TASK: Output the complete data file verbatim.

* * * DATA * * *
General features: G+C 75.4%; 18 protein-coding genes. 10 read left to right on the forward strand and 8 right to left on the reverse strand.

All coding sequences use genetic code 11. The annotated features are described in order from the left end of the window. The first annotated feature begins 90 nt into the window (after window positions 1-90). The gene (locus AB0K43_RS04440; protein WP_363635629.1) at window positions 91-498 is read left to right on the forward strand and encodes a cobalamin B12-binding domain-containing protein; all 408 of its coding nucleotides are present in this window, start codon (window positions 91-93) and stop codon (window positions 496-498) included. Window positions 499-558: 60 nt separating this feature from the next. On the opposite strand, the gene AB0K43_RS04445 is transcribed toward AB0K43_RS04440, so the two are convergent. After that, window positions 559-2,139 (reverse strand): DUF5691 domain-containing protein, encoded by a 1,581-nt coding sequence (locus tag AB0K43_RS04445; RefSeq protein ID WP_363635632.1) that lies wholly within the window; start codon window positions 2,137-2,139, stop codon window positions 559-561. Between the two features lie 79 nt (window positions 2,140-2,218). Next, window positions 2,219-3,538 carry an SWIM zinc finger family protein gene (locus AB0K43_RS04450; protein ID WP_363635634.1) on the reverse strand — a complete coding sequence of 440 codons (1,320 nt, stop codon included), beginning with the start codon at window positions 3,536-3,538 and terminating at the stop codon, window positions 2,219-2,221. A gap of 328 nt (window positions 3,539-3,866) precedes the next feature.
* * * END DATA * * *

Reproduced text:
General features: G+C 75.4%; 18 protein-coding genes. 10 read left to right on the forward strand and 8 right to left on the reverse strand.

All coding sequences use genetic code 11. The annotated features are described in order from the left end of the window. The first annotated feature begins 90 nt into the window (after window positions 1-90). The gene (locus AB0K43_RS04440; protein WP_363635629.1) at window positions 91-498 is read left to right on the forward strand and encodes a cobalamin B12-binding domain-containing protein; all 408 of its coding nucleotides are present in this window, start codon (window positions 91-93) and stop codon (window positions 496-498) included. Window positions 499-558: 60 nt separating this feature from the next. On the opposite strand, the gene AB0K43_RS04445 is transcribed toward AB0K43_RS04440, so the two are convergent. After that, window positions 559-2,139 (reverse strand): DUF5691 domain-containing protein, encoded by a 1,581-nt coding sequence (locus tag AB0K43_RS04445; RefSeq protein ID WP_363635632.1) that lies wholly within the window; start codon window positions 2,137-2,139, stop codon window positions 559-561. Between the two features lie 79 nt (window positions 2,140-2,218). Next, window positions 2,219-3,538 carry an SWIM zinc finger family protein gene (locus AB0K43_RS04450; protein ID WP_363635634.1) on the reverse strand — a complete coding sequence of 440 codons (1,320 nt, stop codon included), beginning with the start codon at window positions 3,536-3,538 and terminating at the stop codon, window positions 2,219-2,221. A gap of 328 nt (window positions 3,539-3,866) precedes the next feature.